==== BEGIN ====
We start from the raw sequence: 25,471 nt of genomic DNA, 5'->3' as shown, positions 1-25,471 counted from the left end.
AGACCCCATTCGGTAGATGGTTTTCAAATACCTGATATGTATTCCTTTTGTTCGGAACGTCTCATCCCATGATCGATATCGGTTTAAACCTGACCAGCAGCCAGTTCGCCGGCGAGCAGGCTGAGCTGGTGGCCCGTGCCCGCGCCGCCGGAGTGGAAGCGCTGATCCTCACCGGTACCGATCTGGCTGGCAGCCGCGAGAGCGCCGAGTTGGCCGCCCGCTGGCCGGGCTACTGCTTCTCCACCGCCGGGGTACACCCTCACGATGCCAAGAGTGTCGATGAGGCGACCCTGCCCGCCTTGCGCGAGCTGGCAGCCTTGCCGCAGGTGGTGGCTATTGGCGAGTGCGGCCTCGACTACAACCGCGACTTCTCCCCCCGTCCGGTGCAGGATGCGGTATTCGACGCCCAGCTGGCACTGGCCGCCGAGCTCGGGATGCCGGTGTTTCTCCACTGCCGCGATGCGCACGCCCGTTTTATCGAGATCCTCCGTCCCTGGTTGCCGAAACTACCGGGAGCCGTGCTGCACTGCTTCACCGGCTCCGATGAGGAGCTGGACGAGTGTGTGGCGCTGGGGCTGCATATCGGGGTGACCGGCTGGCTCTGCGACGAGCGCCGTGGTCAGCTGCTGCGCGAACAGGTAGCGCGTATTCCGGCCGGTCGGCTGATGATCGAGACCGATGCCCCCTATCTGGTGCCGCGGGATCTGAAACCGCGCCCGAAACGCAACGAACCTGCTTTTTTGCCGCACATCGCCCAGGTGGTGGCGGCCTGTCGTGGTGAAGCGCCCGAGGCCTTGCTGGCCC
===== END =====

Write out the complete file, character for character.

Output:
We start from the raw sequence: 25,471 nt of genomic DNA, 5'->3' as shown, positions 1-25,471 counted from the left end.
AGACCCCATTCGGTAGATGGTTTTCAAATACCTGATATGTATTCCTTTTGTTCGGAACGTCTCATCCCATGATCGATATCGGTTTAAACCTGACCAGCAGCCAGTTCGCCGGCGAGCAGGCTGAGCTGGTGGCCCGTGCCCGCGCCGCCGGAGTGGAAGCGCTGATCCTCACCGGTACCGATCTGGCTGGCAGCCGCGAGAGCGCCGAGTTGGCCGCCCGCTGGCCGGGCTACTGCTTCTCCACCGCCGGGGTACACCCTCACGATGCCAAGAGTGTCGATGAGGCGACCCTGCCCGCCTTGCGCGAGCTGGCAGCCTTGCCGCAGGTGGTGGCTATTGGCGAGTGCGGCCTCGACTACAACCGCGACTTCTCCCCCCGTCCGGTGCAGGATGCGGTATTCGACGCCCAGCTGGCACTGGCCGCCGAGCTCGGGATGCCGGTGTTTCTCCACTGCCGCGATGCGCACGCCCGTTTTATCGAGATCCTCCGTCCCTGGTTGCCGAAACTACCGGGAGCCGTGCTGCACTGCTTCACCGGCTCCGATGAGGAGCTGGACGAGTGTGTGGCGCTGGGGCTGCATATCGGGGTGACCGGCTGGCTCTGCGACGAGCGCCGTGGTCAGCTGCTGCGCGAACAGGTAGCGCGTATTCCGGCCGGTCGGCTGATGATCGAGACCGATGCCCCCTATCTGGTGCCGCGGGATCTGAAACCGCGCCCGAAACGCAACGAACCTGCTTTTTTGCCGCACATCGCCCAGGTGGTGGCGGCCTGTCGTGGTGAAGCGCCCGAGGCCTTGCTGGCCC